Read Long After Midnight Online

Authors: Ray Bradbury

Long After Midnight (3 page)

 
          
 

 

One Timeless
Spring

 

 
          
 

 
          
That
week, so many years ago, I thought my mother and father were poisoning me. And
now, twenty years later, I'm not so sure they didn't. There's no way of
telling.

 
          
It
all comes back to me through the simple expedient of an examined trunk in the
attic. This morning I pulled back the brass hasps and lifted the lid, and the
immemorial odor of mothballs shrouded the unstrung tennis rackets, the worn
sneakers, the^ shattered toys, the rusty roller skates. These implements of
play, seen again through older eyes, make it seem only an hour ago that I
rushed in from the shady streets, all
asweat
, the cry
of "Ollie, Ollie, Oxen Free!" still excitedly trembling on my lips.

 
          
I
was a weird and ridiculous boy then with brooding and uncommon ideas; the
poison and the fear were only part of me in those years. I began making notes
in a lined nickel tablet when I was only twelve. I can feel the stubby pencil
in my fingers now, writing in those timeless mornings.

 
          
I
paused to lick my pencil, thoughtfully. I sat in my upstairs room at the
beginning of a clear endless day, blinking at the rose-stamped wallpaper, my
feet bare, my hair shorn to a hairbrush stubble, thinking.

 
          
"I
didn't know I was sick until this week," I wrote. "I've been sick for
a long time. Since I was ten. I'm twelve now."

 
          
I
scrouged
up my face, bit my lips hard, focused
blurrily on the tablet. "Mom and Dad have
made
me sick. Teachers at school also gave this—" I hesitated.
Then I wrote:
"Disease
to
mel
The only ones who don't scare me are the other kids.
Isabel Skelton and Willard Bowers and Clarisse
Mellin
;
they aren't very sick yet. But I'm
really
bad off. ..."

 
          
I
laid the pencil down. I went to the bathroom mirror to see myself. My mother
called me from downstairs to come to breakfast. I pressed close to the mirror,
breathing so fast I made a big damp fog on the glass. I saw how my face was—changing.

 
          
The
bones of it. Even the eyes. The pores of my nose. My ears. My forehead. My
hair. All the things that'd been me for such a long time, starting to become
something else. ("
Douglas
,
come to breakfast, you'll be late for school!") As I took a quick wash I
saw my body floating under me. I was inside it. There was no escape. And the
bones of it were doing things, shifting, mixing around!

 
          
Then
I began singing and whistling loud, so I wouldn't think about it; until Father,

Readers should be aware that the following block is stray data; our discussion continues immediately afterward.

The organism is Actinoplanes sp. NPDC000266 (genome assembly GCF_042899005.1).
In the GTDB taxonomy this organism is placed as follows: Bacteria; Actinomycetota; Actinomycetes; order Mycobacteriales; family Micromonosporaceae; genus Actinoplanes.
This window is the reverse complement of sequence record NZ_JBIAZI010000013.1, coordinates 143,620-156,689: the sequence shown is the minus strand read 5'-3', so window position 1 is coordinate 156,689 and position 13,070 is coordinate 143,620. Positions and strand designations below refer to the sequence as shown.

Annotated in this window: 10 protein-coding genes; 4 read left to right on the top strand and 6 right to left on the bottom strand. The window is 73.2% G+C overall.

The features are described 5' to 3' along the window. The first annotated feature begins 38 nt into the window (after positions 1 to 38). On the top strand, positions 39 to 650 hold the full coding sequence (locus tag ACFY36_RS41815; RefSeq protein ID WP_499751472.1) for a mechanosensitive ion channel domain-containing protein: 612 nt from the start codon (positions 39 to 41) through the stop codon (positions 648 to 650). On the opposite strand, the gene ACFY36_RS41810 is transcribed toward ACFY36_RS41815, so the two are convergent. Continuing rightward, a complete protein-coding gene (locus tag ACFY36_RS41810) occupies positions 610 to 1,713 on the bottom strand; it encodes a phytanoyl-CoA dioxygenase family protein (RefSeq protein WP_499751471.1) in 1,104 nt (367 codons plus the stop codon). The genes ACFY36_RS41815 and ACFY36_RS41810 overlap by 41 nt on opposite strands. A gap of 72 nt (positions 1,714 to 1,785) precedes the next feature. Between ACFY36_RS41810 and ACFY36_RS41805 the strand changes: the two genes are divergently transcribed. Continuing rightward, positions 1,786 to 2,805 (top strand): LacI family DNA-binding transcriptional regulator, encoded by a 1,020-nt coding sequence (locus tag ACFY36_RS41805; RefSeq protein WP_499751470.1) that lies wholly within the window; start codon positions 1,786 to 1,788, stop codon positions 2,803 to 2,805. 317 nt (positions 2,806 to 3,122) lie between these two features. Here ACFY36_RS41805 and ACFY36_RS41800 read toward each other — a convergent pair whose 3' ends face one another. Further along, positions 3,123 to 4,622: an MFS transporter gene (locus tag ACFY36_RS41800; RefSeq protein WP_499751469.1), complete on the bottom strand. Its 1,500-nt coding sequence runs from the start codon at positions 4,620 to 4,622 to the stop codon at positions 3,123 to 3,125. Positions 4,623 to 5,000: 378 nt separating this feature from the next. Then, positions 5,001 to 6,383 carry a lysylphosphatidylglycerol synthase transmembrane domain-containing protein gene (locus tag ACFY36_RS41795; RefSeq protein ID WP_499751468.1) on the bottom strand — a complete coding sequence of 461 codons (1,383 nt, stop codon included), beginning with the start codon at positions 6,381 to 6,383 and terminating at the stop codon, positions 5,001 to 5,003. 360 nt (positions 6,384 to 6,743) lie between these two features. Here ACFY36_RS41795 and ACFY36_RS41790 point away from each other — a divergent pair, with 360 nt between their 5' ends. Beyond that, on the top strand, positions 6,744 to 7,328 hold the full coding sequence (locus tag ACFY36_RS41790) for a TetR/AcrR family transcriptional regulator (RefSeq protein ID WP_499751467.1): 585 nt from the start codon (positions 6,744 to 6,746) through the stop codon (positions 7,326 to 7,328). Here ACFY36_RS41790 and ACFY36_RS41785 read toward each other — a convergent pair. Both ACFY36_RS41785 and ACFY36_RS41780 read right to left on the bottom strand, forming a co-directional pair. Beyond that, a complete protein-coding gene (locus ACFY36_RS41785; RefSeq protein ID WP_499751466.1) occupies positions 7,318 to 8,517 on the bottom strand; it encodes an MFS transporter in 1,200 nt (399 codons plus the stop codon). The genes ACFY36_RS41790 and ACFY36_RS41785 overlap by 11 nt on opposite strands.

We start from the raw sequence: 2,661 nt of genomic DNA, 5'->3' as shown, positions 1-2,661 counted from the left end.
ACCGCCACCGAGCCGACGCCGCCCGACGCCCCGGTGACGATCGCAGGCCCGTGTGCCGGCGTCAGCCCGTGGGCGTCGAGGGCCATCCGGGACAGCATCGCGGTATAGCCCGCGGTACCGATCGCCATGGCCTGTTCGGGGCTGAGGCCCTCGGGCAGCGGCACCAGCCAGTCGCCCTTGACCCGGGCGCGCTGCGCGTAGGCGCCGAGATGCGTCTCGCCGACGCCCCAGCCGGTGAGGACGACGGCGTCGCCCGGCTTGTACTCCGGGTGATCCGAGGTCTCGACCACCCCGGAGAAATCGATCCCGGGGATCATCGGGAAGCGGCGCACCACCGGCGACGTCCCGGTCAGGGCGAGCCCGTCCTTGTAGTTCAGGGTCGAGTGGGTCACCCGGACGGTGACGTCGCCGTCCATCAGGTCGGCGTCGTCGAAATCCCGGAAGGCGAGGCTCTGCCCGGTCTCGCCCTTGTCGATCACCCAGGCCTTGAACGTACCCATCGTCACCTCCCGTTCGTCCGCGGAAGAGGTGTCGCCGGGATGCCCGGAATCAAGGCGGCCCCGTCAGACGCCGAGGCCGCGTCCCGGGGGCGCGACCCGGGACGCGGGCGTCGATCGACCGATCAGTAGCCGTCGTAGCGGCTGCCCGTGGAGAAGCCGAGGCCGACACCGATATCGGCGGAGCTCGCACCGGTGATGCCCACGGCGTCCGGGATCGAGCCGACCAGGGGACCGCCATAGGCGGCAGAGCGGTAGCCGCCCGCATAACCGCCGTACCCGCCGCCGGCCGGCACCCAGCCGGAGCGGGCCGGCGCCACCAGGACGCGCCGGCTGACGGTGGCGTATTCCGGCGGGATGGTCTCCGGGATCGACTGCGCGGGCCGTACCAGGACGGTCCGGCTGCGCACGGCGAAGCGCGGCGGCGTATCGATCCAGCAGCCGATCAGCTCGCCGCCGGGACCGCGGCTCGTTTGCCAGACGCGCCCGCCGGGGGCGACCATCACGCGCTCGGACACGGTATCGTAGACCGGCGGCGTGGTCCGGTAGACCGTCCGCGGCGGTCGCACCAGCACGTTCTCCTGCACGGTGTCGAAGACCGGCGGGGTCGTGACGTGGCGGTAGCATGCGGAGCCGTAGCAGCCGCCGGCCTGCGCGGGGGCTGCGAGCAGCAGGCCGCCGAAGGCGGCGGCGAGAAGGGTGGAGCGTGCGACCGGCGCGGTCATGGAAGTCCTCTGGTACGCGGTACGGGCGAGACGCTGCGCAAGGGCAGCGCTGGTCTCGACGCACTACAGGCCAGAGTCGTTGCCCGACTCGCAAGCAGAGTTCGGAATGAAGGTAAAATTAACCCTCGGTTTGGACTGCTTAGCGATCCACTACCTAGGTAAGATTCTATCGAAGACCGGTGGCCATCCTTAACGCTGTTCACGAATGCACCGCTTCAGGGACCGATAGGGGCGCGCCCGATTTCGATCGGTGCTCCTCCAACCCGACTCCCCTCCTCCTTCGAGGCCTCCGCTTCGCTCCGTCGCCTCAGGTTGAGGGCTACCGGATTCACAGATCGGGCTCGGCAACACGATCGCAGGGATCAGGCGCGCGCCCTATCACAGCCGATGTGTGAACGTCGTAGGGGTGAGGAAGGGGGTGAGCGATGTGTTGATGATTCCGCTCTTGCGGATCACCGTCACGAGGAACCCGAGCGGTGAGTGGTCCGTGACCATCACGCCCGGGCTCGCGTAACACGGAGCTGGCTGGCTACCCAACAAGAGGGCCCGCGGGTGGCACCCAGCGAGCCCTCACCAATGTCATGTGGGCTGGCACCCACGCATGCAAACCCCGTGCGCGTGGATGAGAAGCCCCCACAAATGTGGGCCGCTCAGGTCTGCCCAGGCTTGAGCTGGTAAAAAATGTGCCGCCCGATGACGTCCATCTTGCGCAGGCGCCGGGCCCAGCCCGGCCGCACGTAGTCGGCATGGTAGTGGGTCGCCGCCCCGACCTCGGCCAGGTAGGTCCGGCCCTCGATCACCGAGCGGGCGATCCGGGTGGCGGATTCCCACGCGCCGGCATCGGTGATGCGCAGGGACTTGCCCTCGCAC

rapping on the door, told me to quiet down and come eat.

 
          
I
sat at the breakfast table. There was a yellow box of cereal and milk,
white-cold in a pitcher, and shining spoons and knives, and eggs planked with
bacon, Dad reading his paper, Mom moving around the kitchen. I sniffed. I felt
my stomach lie down like a whipped dog.

 
          
"What's
wrong, son?" Dad looked at me casually. "Not hungry?"

 
          
"No,
sir."

 
          
"A
boy should be hungry in the morning," said Father.

 
          
"You
go ahead and eat," said Mother at me. "Go on now. Hurry."

 
          
I
looked at the eggs. They were poison. I looked at the butter. It was poison.
The milk was so white and creamy and poisonous in its pitcher, and the cereal
was brown and crisp and tasty in a green dish with pink flowers on it.

 
          
Poison,
all of them, poison! The thought ran in my head like ants at a picnic. I caught
my lip in my teeth.

 
          
"Unh?"
said Dad, blinking at me. You
said?"

 
          
"Nothing,"
I said. "Except I'm not hungry."

 
          
I
couldn't say I was ill and that food made me ill. I couldn't say that cookies,
cakes, cereals and soups and vegetables had done
this
to me, could I? No, I had to sit, swallowing nothing, my heart
beginning to pound.

 
          
"Well,
drink your milk at least, and go on," said Mother. "Dad, give him
money for a good lunch at school. Orange juice, meat, and milk. No candy."

 
          
She
didn't have to warn me on candy. It was worst of all the poisons. I wouldn't
touch it again, ever!

 
          
I
strapped my books and went to the door.

 
          
"
Douglas
, you didn't kiss me," said Mom.

 
          
"Oh,"
I said, and shuffled to kiss her.

 
          
"What's
wrong with you?" she asked.

 
          
"Nothing,"
I said. " 'Bye. So long, Dad."

 
          
Everybody
said good-bye. I walked to school, thinking deep inside, like shouting down a
long, cold well.

 
          
I
ran down through the ravine and swung on a vine, way out; the ground dropped
away, I smelled the cool morning air, sweet and high, and I screamed with
laughter, and the wind threw away my thoughts. I tossed myself in a flip
against the embankment and rolled down as birds whistled at me and a squirrel
hopped like brown fuzz blown by the wind up around a tree trunk. Down the path
the other kids fell like a small avalanche, yelling. "
Ahh

eee
—yah!" Pounding their chests, skipping rocks on the
water, jumping their hands down to catch at crayfish. The crayfish jetted away
in dusty spurts. We all laughed and joked.